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True story.

The bulk of my work goes unseen and uncompensated. I’m not what the world considers “successful,” but I know I am. So does my family and most importantly, so does my God.

Still, sometimes I want the sacrifices I’ve made to be seen and dare I say, celebrated.

It reminds me of the Bible story known as the widow’s offering. One day, Jesus was teaching in the temple and he sat down across from where people were putting in their required offerings.

Mark 12:41-44 says: Many rich people threw in large amounts. But a poor widow came and put in two very small copper coins, worth only a few cents. 

Calling his disciples to him, Jesus said, “Truly, I tell you, this poor widow has put more into the treasury than all the others. They all gave out of their wealth; but she, out of her poverty, put in everything — all she had to live on.” 

Sometimes women at any stage of life can feel like our offerings are meager. On low  strength and energy days, the only fuel I have is knowing that Jesus sees me. He accepts my small offerings and he loves it.

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He sees and loves you as well. No offering is too small to make a huge difference in the world and for his kingdom.

Sometimes I wonder what happened to the widow. I know God provided for her because it’s one of his promises. He’s close to the poor, the oppressed, those who feel small.

The lesson was so important that he called his disciples over to witness it. The story is told in the books of Mark and Luke; the nameless woman is still held up as an example over 2,000 years later.

That’s incredible . . . and so are you!

 

 

 

He believes we can fly

By Erika Rizkallah 

Yesterday morning during my quiet time with God, my feral cat Moo Moo, began to bark. These were strange sounds coming from a kitty who’s named for a cow and meows like a mouse.

I looked up to see him standing on his hind legs on the back of my sitting room chair. He swiped furiously at something in the corner of a casement window. He’s a weird dude, but this was unusual behavior, even for him.

My big burly guy has a teeny-tiny girly voice except when he’s “hunting” indoors  — he’s terrified of the outside.

I got up to look and noticed a bee hovering near the top of my leaky window. It was a sunny and windy day so I figured I’d do him (and me) a favor and send him on his way.

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I popped open the window to give him plenty of room to fly. Instead, he flattened his wings and clung to the glass. I waited, thinking surely it’s a better option than death by cat, but he didn’t seem to agree.

So then I grabbed a magazine and gave him a gentle push, but he clung to the magazine. I helped him further by shaking the magazine into the wind, and instead of flying, he seemed to fall.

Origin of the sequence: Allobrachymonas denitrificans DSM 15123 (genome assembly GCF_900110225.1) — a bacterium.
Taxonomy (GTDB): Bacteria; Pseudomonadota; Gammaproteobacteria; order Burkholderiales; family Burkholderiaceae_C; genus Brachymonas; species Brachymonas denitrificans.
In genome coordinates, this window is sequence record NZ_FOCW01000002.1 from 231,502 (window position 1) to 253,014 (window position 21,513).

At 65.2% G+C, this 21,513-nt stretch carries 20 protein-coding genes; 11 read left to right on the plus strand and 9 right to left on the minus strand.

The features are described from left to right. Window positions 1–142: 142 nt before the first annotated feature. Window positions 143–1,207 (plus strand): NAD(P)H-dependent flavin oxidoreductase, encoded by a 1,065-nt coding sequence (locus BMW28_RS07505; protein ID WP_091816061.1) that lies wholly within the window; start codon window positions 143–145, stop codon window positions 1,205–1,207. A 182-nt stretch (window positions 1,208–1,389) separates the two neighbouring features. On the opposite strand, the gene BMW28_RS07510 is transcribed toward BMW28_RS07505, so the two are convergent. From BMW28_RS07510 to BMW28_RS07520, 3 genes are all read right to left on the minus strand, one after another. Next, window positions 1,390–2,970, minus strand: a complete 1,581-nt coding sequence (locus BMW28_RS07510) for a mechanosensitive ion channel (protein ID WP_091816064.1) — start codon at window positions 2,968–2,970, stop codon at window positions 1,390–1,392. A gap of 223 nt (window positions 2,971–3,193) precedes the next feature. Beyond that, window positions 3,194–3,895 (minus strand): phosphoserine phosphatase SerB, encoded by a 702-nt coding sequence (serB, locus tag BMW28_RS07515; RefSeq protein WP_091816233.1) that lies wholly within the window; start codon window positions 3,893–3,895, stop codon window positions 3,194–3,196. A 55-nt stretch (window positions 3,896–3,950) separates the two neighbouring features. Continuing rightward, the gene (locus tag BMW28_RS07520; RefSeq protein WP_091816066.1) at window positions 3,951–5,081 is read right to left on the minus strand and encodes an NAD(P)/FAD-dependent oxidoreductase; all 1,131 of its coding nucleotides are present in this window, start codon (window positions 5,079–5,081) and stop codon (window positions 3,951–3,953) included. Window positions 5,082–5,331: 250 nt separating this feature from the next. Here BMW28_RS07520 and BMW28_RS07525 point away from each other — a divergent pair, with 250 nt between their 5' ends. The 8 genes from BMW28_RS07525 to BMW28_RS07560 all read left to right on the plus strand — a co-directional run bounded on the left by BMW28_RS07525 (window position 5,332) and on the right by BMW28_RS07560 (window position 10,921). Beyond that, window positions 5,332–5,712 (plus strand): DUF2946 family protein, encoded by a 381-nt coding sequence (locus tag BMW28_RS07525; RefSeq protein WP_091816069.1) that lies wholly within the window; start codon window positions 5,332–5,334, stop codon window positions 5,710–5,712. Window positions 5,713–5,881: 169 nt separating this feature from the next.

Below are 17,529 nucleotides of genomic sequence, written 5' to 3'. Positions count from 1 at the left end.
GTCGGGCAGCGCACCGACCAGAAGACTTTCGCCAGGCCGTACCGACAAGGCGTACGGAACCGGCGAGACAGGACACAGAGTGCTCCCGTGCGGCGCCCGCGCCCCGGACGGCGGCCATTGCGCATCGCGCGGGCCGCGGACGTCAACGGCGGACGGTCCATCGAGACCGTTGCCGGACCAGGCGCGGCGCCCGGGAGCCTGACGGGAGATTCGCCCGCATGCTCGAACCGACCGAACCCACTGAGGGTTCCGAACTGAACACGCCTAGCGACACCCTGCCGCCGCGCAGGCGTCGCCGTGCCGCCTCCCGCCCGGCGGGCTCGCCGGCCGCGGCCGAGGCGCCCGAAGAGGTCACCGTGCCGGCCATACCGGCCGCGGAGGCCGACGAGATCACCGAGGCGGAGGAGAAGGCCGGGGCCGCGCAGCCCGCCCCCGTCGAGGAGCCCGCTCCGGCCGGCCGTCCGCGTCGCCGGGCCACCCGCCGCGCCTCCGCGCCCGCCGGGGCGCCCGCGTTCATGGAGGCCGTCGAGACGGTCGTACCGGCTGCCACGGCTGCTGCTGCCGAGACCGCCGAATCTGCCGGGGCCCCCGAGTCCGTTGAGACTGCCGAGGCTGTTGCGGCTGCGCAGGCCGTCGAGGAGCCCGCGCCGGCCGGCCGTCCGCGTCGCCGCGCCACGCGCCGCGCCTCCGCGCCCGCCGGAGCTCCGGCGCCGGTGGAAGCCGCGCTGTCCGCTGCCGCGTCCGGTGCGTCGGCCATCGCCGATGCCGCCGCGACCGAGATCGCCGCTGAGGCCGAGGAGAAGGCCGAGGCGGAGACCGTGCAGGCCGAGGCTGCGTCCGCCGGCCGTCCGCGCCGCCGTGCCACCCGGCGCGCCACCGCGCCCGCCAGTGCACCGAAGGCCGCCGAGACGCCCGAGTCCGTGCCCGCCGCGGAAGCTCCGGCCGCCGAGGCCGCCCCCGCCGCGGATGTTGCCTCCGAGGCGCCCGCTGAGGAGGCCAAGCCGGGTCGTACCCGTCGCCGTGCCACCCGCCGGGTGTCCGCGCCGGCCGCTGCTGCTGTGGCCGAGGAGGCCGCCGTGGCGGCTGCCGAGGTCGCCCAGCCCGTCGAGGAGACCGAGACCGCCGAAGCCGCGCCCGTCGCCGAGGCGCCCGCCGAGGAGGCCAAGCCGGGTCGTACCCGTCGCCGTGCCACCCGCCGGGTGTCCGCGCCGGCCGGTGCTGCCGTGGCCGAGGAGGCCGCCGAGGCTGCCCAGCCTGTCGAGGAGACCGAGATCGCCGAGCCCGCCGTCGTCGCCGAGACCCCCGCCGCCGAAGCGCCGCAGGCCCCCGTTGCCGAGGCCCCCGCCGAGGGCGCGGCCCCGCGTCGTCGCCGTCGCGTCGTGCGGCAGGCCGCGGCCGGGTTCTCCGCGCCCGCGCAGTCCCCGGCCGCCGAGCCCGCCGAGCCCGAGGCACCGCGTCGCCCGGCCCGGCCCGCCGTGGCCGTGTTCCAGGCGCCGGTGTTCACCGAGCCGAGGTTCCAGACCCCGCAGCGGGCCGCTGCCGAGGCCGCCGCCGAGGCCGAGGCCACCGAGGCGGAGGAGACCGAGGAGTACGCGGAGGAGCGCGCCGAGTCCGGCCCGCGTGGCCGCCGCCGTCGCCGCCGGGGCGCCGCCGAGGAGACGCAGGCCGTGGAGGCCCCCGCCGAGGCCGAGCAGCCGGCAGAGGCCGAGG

I yelled, What’s the problem you dumb bee? You’re in your element. God gave you wings!

Just then, a small still voice spoke into my spirit, Look who’s talking. You’re in your element. I gave you gifts. I gave you wings and yet you cling and refuse to pursue the purpose I have in mind for you. 

God. Smacked.

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Can you relate? Do you feel like God’s been calling you to something more and yet you choose to bide your time, waiting in fear or apprehension?

Sometimes he uses the pressure of an enemy or a gentle wind to shake us out of complacency. Sometimes he pushes us out of the window himself.

I wanted to share my lesson with you today because I feel like someone needs to hear it.

Our Heavenly Father created us with purpose and a plan to fill this broken world with love and light. He’s the only one who truly knows what we’re capable of, and he’ll do whatever it takes to push us toward the goal.

He won’t let us fall — he believes we can fly.

 

 

 

Boating with Jesus

By Erika Rizkallah

Yesterday I had lunch with Kathy, a friend I hadn’t seen in a long time. As we settled into our seats at Panera, a woman rushed up to us.

“I saw you sitting here and I just had to pop over and say hello,” she gushed. “You’re a hard woman to get in touch with, always so busy.”

Emily introduced herself to me and apologized for interrupting our conversation. I didn’t mind. Kathy runs a successful children’s theatre program and though we both moved to town at the same time, it seems like she knows everyone.

Emily asked several questions about the program and Kathy directed her to the website to get the information she needed. Kathy said, “It’s all on my Facebook page. We just updated it.” Then the discussion turned to social media and they talked and talked.

I said, “I’m hardly ever on social media so I’ll have to check out the page too.”

“Oh, you’re lucky,” Emily said. “It’s better to stay away from it or you can get sucked in.”

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I explained that I needed to be on it more – though I don’t like to – because if I’m not, the world passes you by; people rarely reach out to me. We share so much through platforms and devices now, I’ve become disconnected. My nephew broke his arm last month and I didn’t know because I wasn’t on Facebook.

Before she left Emily said, “It’s nice to meet you.” I thought she was talking to me but it quickly became apparent she’d never met Kathy in person — she’d only “seen” her online.

Her words, “You’re lucky” made me pause. Luck has nothing to do with it, intentionality does.

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It reminds me of a passage in Mark 3. Jesus has just pissed off the Pharisees after healing a man on the Sabbath, against their religious law. He withdrew to the lake and large crowds followed him.

Because of the crowd he told his disciples to have a small boat ready for him, to keep the people from crowding him. Mark 3:9